On August 10, Yauhen Nikolayevich, a Media-Polesye reporter was detained while performing his professional duties. He was released on the night of August 16-17.
Yauhen's phone and camera were taken away and never returned. He informed his colleagues about his release at 1 a.m. via social networks.
In the morning, Yauhen came to the newsroom. In sneakers without laces. He still has bruises on his face and body.
— I came to shoot on August 10. I saw policemen there. I came over and took a picture of them. Then I got a phone call that riot police were coming. I walked down the street a couple of meters, and saw them running. I started running from them towards the building of the city executive committee. And I see policemen with shields already running from there. I raised my hands. I had a press badge on me. They grabbed me. And twisted my arms behind my back. They took me inside the building of the executive committee. and threw me to the ground. I shouted "Journalist!" They hit my head against the floor twice, then they hit me with a hand several times. They took me to the toilet. There I had to stand with my head against the wall, feet shoulder-width apart. I stood there for half an hour. Then they let me sit on a chair and stopped the blood. I sat for another half hour. Then they threw me into a police van. I think it was the driver who hit me twice with his hand. Then they brought us to the city police department. We were taken to the shooting gallery. I saw about thirty people lying on one side. I was the first on the other side. I lay on the floor, face down, handcuffed, for three hours. Then they let us stand up. It turned out our guards were riot police with machine guns and in full uniform. We sat until three o'clock in the morning. Then they started to release people. They released the people who they just grabbed on the street, for nothing. . My friend, I, and another man were left in the police station, because somebody saw us on the 9th. Out of 70 people, only three were actually detained.
They came and started threatening us with charges under article 108 of the Criminal Code. We are charged with article 293, part 2. From 3 to 8 years. By the morning, they drew up a report on our detention. On the 11th, I sat all day with the investigator. After the interrogation, I went out and saw that the boys were lying on the second floor in the lobby of the city police department.
I asked for a lawyer. The lawyer wrote down that I had been beaten. They brought me to the detention center. Cell 7. There were 12 people in the cell for 4. We tried to sleep. More or less. . They didn't let us use the toilet. There was a bucket. We only peed in there. We didn't go number 2, so that it didn't stink. We practically didn't eat anything for three days, so that we don't want to go to the toilet.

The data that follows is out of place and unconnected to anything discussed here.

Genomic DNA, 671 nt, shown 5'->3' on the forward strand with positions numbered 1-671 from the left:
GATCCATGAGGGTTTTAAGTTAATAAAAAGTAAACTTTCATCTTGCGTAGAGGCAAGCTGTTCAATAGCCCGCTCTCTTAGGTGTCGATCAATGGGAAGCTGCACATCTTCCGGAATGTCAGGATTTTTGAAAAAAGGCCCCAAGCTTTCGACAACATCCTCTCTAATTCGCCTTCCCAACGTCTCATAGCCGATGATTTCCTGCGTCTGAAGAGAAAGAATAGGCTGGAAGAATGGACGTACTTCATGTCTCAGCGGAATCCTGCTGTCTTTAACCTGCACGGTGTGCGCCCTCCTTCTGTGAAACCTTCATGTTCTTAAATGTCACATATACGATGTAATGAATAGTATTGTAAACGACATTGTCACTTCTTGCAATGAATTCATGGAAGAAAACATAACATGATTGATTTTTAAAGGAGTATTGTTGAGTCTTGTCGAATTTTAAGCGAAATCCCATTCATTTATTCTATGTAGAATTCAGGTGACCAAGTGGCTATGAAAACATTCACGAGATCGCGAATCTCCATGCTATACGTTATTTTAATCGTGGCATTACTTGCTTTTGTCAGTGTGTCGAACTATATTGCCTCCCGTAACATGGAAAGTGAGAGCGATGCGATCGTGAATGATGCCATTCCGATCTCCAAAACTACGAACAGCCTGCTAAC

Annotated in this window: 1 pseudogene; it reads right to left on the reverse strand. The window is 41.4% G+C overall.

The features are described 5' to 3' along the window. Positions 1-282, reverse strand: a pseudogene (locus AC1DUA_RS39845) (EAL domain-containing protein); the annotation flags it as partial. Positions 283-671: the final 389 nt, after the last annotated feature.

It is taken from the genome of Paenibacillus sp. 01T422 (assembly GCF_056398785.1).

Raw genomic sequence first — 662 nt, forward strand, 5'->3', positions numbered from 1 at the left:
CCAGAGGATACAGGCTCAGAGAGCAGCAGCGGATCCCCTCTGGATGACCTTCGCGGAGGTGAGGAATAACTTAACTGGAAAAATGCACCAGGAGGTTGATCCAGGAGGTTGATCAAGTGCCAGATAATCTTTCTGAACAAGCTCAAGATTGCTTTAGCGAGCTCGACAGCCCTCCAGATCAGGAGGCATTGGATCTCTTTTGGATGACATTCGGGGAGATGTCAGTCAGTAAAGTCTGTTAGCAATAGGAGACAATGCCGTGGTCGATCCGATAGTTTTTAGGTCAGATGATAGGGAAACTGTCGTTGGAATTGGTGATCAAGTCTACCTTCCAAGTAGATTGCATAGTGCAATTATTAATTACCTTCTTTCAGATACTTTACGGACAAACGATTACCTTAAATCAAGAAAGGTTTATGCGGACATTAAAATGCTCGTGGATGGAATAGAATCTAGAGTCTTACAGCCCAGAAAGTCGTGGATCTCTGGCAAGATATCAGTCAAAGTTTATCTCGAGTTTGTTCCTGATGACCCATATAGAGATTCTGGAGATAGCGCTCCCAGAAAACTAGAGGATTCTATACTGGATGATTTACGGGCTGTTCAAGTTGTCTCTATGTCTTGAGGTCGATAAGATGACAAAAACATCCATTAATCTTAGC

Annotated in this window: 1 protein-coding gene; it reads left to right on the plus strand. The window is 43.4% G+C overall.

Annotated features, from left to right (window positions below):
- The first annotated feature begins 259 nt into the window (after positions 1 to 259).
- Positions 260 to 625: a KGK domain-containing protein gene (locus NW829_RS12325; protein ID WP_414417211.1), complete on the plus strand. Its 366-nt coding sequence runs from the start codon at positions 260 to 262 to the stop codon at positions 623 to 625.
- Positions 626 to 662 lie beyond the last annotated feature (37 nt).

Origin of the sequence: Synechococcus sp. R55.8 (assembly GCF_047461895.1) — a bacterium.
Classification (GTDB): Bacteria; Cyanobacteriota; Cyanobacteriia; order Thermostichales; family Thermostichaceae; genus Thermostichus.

We were talking through the bars. There was a guy in my cell. He threw something at the police, as seen on the video. In the end, there were about eight of such people. The police said they acted as a group, although they did not know each other. They were taken to Baranavichy. Then, a day later they brought in the owner of the foreign languages school. They started saying he was the organizer, and paid protesters 30 rubles each. He said they threatened him with a gun. He said that he would cooperate with the investigator if they showed those who he had given 30 rubles.
On Wednesday, at 11 p.m. they wrote that we were cleared of criminal charges. . But they charged us with 23.34 of the Administrative Code, participation in an unauthorized rally.
Trials took place on Thursday. The trials resembled a muppet show. People who had been just shopping were sentenced to 15 days, and those who had participated in the rally were given 10 days. A person says he wasn't there. And the policeman comes, and says that he was. That's it, 15 days. There were at least two people who hadn't been at the rally in my cell. They were given 15 days of jail because they didn't plead guilty.
On Thursday, they took us to another cell.
Then they put us in the police vans and took us to Ivatsevichy. We thought they were taking us to a detention center there. We arrived at a camp. They took us to punitive confinement cells. There were two of us in a cell. We slept on the floor, it was cold. They woke us up at 6 am. Then they brought mattresses and blankets. In general, they treated us okay in Ivatsevichy. They didn't take us outside. And they allowed no lawyer visits. They took us to have a shower. Thank them very much for this. I made a rosary out of bread.
On Sunday, at two o'clock, we heard people outside shouting "Long live Belarus!". It was nice to hear.
I know that the girls who were detained on the 9th were stripped naked. Male guards examined them. People were beaten.
Those detained on the 9th were beaten harder. The officers said "what's wrong with you?", "You hope Tikhanouskaya to give you money?". Officers who beat people were in masks. I was beaten to bruises.